Until recently, the pharmaceutical industry has been severely limited in its ability to communicate with customers regarding the economic impact of new drug treatments. Under the 21st Century Cures Act, which was approved with broad bipartisan support and signed by then-President Barack Obama in December 2016, the pharmaceutical industry has a much broader mandate to discuss healthcare economic information with payers and formulary decision makers—with some fairly reasonable requirements.
Under the same act, the FDA has much broader authority to consider real-world evidence and patient experience data when making market authorization decisions. As such, the FDA is better aligned with a strong trend in the global medical community, which offers a distinct place for this information next to the randomized, controlled clinical trials that the FDA has traditionally required.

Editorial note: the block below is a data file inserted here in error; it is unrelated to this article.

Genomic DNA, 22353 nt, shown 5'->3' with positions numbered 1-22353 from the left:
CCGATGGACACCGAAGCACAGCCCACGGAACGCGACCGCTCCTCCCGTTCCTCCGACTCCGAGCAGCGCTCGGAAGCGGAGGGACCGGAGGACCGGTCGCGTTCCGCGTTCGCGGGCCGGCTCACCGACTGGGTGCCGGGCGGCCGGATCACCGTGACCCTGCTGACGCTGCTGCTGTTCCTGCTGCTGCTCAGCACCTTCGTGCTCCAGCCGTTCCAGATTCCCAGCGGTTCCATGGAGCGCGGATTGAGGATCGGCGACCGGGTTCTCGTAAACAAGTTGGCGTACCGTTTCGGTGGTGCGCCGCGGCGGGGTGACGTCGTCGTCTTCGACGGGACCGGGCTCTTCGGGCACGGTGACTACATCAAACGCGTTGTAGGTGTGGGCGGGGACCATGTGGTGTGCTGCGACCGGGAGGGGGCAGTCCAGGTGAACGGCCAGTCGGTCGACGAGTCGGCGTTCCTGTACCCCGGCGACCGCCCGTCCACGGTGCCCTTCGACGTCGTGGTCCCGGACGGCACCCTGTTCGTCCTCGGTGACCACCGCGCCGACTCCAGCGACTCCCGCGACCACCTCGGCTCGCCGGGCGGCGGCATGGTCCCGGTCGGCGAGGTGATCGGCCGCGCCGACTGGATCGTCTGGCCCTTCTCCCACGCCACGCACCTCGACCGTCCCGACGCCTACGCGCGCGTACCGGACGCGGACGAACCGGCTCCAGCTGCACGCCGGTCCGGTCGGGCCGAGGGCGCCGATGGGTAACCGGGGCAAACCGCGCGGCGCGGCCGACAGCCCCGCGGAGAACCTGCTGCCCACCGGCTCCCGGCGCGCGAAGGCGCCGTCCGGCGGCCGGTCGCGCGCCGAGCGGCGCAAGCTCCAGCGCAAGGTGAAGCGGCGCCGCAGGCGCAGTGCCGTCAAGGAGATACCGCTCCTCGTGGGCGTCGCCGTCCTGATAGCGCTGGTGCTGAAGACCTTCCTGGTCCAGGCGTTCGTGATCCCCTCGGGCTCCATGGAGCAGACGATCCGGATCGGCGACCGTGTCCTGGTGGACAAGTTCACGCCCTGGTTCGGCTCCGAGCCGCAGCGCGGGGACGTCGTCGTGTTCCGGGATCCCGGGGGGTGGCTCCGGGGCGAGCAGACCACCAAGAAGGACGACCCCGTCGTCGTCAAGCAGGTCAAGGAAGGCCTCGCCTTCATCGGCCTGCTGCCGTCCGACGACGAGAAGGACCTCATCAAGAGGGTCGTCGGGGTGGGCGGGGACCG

On Jan. 18, the FDA provided draft guidance on the law’s implications, bringing more clarity to what the law means for pharmaceutical companies and their customers. Read more about what this may mean for you in an In Vivo article—"The 21st Century Cures Act: Allowing the FDA to Address Modern Value Communication Needs." I discuss how this step forward might affect various stakeholders across the pharmaceutical industry.
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